Joey Korenman is a motion designer and owner of online learning platform School of Motion.
The term “character animation” can be used to describe a number of different artistic disciplines, but at its core, it’s simply the act of giving lifelike qualities to inanimate objects. Characters can very much be cartoon characters, but they can also be a simple square, a lamp, or even a color.
Understanding this framework is actually very important for improving your motion design projects. If you think of your text, shapes, and backgrounds as characters themselves, your projects will feel more intentional and directed.
In an age of After Effects and 3D modeling software, character animation has come a long way from what it once was, yet many principles established in the 1930s and 40s still very much apply to the work being done today. In this post, we’ll talk about the process of creating animated characters in After Effects and discuss some tips and tricks for perfecting your character animation skills.
The Character Animation Process
The process of animating a character is different for each project, but the steps below outline a very typical workflow using After Effects.
Even though modern character animation uses a computer, most animation projects should still actually start with a pen-and-paper sketch. The goal is to simply get a rough idea of what you want your character to look like in key poses. The more complex your character is, the more time you’ll need to spend animating it in After Effects.
I personally recommend creating very simple characters in the beginning. If you’re designing cartoon characters, keep the arms and legs very basic and avoid creating characters that have extra extremities, like tails or wings.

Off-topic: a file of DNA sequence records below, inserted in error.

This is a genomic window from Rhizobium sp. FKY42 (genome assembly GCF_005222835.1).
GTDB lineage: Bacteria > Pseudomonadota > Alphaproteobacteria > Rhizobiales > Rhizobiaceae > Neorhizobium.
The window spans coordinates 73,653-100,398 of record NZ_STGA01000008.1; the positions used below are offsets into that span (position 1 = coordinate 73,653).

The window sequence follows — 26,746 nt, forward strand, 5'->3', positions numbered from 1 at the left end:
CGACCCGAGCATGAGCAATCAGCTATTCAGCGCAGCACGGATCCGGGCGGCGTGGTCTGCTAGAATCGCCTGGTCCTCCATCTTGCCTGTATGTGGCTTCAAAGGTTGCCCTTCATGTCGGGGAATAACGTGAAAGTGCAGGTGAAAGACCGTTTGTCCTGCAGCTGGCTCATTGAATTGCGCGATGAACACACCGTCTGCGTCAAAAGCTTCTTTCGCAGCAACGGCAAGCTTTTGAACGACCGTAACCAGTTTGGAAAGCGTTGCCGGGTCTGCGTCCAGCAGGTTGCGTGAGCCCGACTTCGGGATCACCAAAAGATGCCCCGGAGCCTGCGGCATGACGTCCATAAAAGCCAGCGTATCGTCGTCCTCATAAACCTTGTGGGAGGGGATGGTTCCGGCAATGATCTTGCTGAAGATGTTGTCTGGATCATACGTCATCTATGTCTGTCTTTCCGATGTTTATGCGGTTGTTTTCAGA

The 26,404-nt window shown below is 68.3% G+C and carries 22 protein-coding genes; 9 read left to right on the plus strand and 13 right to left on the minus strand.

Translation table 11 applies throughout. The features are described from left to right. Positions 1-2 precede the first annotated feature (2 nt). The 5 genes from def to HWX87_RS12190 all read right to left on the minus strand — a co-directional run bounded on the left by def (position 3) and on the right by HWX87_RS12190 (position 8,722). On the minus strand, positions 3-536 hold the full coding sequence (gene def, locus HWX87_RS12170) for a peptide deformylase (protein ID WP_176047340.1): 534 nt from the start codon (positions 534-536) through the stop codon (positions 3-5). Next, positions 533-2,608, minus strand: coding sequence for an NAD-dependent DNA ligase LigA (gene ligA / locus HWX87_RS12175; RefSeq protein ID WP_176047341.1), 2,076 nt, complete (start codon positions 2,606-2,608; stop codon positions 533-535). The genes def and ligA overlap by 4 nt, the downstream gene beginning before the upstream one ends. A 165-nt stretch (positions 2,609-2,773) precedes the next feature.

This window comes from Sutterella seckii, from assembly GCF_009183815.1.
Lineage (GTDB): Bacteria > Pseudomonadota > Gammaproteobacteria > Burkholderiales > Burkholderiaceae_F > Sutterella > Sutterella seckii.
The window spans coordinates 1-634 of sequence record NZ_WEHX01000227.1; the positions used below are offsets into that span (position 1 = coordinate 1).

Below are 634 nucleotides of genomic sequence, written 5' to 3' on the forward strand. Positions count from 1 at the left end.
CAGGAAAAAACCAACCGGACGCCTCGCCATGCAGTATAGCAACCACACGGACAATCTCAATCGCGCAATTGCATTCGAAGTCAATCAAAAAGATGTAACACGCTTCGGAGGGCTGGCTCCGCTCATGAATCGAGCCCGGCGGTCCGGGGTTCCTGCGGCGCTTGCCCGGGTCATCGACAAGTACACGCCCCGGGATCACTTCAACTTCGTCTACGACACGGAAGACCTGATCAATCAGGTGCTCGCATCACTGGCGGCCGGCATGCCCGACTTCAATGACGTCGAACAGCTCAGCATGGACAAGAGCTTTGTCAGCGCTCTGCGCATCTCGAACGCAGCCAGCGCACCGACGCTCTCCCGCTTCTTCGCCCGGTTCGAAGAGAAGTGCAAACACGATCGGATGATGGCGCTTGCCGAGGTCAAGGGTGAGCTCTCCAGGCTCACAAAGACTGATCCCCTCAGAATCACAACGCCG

Once you’ve sketched out your character, it’s time to bring it to “life.” Open Photoshop or Affinity and import a scan or picture of your sketch. You can use your sketch as a reference for designing a colored version of your character.
You’ll need to create separate layers for all of your character’s moving parts. For example, instead of creating a single arm layer, you’ll want to break that arm up into a hand, forearm, and bicep layer. It’s important to properly label each of your layers, as the layer names will be used when you import the character in After Effects.
Once you’re done designing your character, save it into a PSD format.
Rigging is the process of getting your character ready for animation by connecting the body parts together. For example, by moving the foot, you would expect the shin and thigh to move, as well. This is usually done through parenting your Photoshop layers to null objects. The null objects will be used as guides to adjust your character’s movement.
Rigging is an entire career field in and of itself. As such, you’re not going to be great at it at first, but that’s okay! There are a few tools out there for making the process much easier. The most popular is Duik, a free tool that can be used to rig and set up After Effects characters of all types.
Duik can be complicated if you’re new to rigging, so I really recommend watching a few tutorials before you start. This tutorial actually helped me a lot when I started rigging in After Effects: